I was going to see this movie – thanks for bringing this to my attention. I have a 24 year old daughter with Down syndrome and will NOT be seeing it now. Why do people find that so funny? I work for a disability rights organization in St. Paul, Minnesota and we have a short DVD called “Offense Taken” about the use of the “R” word – http://www.selfadvocacy.org.

  13. by phillip

    On August 10, 2011 at 9:17 am


    My sister… and yes wayyyyy too sensitive. This politically correct crap needs to stop.

  14. by Mommymom

    On August 10, 2011 at 9:17 am

    Although I understand how this is offensive, isn’t most comedy in movies. I understand that its hurtful, and I don’t fully condone the use, but I also feel that going around trying to get people to boycott a 90 minute movie over one line is a little ridiculous. Should they apologize if it has offended people, sure. But, the title of the article leads you to believe that this movie is actually a movie about children with special needs and making fun of them. And before anyone says it, I have multiple children and adults with special needs in my family, including a little cousin that I help take care of. And I also have children and step-children of my own. They went too far, don’t make the same mistake out of anger!

  15. by Jennifer B

    On August 10, 2011 at 9:20 am

    I have to say that for ANY parent to see this movie would be so sad. I have to ask myself what *good* parent would want to see this movie. It’s filled with sex, drugs and terrible language! 100+ F-words, 6 GD-words and lots of all the other words too.

    My husband and I always check out the pluggedin.com movie review before going to see ANY movie. It will inform you of all sexual, violent, and spiritual content as well as the language and positive/negative elements of the movie.

    Parents should know what they are buying and supporting when they go to see a movie, and if you’ve seen the trailer to the movie, you could take a really good guess. Don’t go to see a movie that you don’t support the content of; it’s that simple!

    Check out the pluggedin.com review for yourself and make your own decision.


  16. by Tracy

    On August 10, 2011 at 9:26 am

    I can see both sides of the fence here. Yes I can understand how it is offensive, and just disgusting, but as someone else said… people get made fun of all the time for things they can’t really help (i.e. kids who are chubby or what not). Even as an adult, I find it difficult to diet and exercise because of time constraints. Kudos to those moms that can work it into their busy schedule. I think bottom line, if you educated your children (whether or not they are special needs), they will understand they are perfect in Gods eyes, and maybe they will learn not to make fun of other people. I have a cousin who is special needs, and she is cruel to other people. Maybe other people were cruel to her in school… I do not know. But everyone* needs to be educated, and those with special needs also need to not be so sheltered and they need to stand there are going to be cruel and ugly (on the inside) people out there in the real world. That’s my number one complaint with my cousins parents… they sheltered her wayyy* too much.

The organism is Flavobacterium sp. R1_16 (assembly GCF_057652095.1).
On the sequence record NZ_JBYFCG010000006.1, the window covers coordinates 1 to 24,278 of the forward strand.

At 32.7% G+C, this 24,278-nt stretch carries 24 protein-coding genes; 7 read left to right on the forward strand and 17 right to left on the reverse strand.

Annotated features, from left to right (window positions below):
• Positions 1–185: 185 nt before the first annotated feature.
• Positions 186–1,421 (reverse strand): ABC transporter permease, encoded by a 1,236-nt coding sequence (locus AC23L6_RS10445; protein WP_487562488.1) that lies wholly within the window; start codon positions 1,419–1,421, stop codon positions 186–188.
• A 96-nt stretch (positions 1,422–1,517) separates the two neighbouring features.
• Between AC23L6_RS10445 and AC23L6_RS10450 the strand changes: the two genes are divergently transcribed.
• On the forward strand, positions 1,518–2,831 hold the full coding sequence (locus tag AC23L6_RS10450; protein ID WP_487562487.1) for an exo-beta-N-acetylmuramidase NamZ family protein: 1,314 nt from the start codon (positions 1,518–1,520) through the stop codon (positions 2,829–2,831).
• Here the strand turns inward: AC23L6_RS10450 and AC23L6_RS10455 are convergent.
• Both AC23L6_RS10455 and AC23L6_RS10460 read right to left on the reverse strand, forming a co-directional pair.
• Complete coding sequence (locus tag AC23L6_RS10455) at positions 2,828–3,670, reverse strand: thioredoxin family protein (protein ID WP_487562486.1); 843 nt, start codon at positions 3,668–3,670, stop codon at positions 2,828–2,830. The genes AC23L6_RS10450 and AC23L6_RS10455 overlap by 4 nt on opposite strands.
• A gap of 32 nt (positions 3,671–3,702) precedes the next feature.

17. by Bri

    On August 10, 2011 at 9:28 am

    my daughter is hearing impaired, should I go around totally freaking when people around the world and in multiple movies say “what are you deaf?!” nope, sorry, there are a lot of syndromes and ailments that people use to compare a persons actions who is well abled as if to simply say “what’s your excuse?” If it were used to a child to hurt their feelings then shame on them, but it’s used in an adult comedy that your children will not be seeing.

  18. by Cara

    On August 10, 2011 at 9:31 am

    @ Jennifer Henley… yes, in my family I do. And we say mildly retarded. Are you f-ing kidding me? I agree that some people are just WAY TOO SENSITIVE. Get over it. If I/we choose to call someone in our family mildly retarded or mentally handicapped that is my/our family’s right. So sick of all these “righteous” people. You’re probably the same people that agree with the MORONS who want Bert and Ernie to “come out of closet” and be openly gay. SESAME STREET CHARACTERS.

  19. by inquisitive

    On August 10, 2011 at 9:31 am